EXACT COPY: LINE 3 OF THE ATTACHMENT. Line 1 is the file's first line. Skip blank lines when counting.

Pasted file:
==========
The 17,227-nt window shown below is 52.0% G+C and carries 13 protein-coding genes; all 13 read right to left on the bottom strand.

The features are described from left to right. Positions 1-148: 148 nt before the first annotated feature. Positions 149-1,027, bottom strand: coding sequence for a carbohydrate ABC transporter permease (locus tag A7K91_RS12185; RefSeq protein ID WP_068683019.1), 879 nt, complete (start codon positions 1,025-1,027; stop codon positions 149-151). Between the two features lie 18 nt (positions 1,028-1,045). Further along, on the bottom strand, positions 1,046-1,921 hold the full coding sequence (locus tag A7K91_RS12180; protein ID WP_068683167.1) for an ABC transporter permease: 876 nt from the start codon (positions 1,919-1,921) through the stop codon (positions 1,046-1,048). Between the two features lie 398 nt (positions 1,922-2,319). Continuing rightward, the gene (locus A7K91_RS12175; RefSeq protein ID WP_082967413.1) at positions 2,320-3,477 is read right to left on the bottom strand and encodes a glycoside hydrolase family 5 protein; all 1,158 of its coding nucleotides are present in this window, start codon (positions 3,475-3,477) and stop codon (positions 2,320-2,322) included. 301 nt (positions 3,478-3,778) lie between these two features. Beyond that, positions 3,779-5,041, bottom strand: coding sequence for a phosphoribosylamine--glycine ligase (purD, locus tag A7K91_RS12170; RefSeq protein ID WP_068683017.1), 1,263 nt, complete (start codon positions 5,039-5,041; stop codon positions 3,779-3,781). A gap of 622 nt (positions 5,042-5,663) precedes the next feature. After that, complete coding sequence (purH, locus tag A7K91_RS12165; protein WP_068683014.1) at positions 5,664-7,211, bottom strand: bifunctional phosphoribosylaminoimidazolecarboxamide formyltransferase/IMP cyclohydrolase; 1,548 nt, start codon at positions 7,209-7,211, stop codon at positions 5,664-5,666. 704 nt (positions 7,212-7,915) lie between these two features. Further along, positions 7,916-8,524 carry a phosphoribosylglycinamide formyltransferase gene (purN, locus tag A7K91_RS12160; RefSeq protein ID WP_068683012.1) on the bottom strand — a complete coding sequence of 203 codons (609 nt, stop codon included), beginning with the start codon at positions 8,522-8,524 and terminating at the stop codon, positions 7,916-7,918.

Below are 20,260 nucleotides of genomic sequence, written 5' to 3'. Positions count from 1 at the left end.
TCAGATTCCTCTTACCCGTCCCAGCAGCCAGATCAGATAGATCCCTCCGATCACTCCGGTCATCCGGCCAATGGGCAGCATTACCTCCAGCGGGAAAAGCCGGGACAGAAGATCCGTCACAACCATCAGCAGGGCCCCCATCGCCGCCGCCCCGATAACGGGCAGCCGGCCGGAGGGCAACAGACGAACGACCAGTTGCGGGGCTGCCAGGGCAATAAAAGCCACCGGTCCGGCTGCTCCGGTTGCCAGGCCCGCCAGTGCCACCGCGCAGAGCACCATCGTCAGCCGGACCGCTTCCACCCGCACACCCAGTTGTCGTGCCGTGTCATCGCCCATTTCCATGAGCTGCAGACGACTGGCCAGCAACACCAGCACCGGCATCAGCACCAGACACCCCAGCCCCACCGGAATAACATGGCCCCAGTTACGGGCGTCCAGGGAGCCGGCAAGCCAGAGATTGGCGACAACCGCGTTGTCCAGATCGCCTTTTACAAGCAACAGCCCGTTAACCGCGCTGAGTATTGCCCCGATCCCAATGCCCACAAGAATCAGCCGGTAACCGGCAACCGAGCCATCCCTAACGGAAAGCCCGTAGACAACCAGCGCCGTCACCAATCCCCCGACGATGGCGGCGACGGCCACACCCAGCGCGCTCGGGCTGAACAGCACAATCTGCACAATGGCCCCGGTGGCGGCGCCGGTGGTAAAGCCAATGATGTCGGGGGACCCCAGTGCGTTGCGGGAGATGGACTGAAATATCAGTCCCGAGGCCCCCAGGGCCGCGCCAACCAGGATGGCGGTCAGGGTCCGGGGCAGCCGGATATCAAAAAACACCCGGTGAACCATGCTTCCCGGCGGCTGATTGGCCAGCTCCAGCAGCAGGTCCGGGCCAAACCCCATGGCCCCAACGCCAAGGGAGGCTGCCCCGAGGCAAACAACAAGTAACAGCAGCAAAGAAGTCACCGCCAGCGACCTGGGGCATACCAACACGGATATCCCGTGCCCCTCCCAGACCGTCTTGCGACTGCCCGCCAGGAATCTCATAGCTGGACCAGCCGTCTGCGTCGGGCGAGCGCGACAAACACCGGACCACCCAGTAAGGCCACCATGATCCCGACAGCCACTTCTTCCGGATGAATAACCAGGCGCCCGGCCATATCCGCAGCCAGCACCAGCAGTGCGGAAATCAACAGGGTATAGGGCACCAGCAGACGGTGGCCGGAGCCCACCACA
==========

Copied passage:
Below are 20,260 nucleotides of genomic sequence, written 5' to 3'. Positions count from 1 at the left end.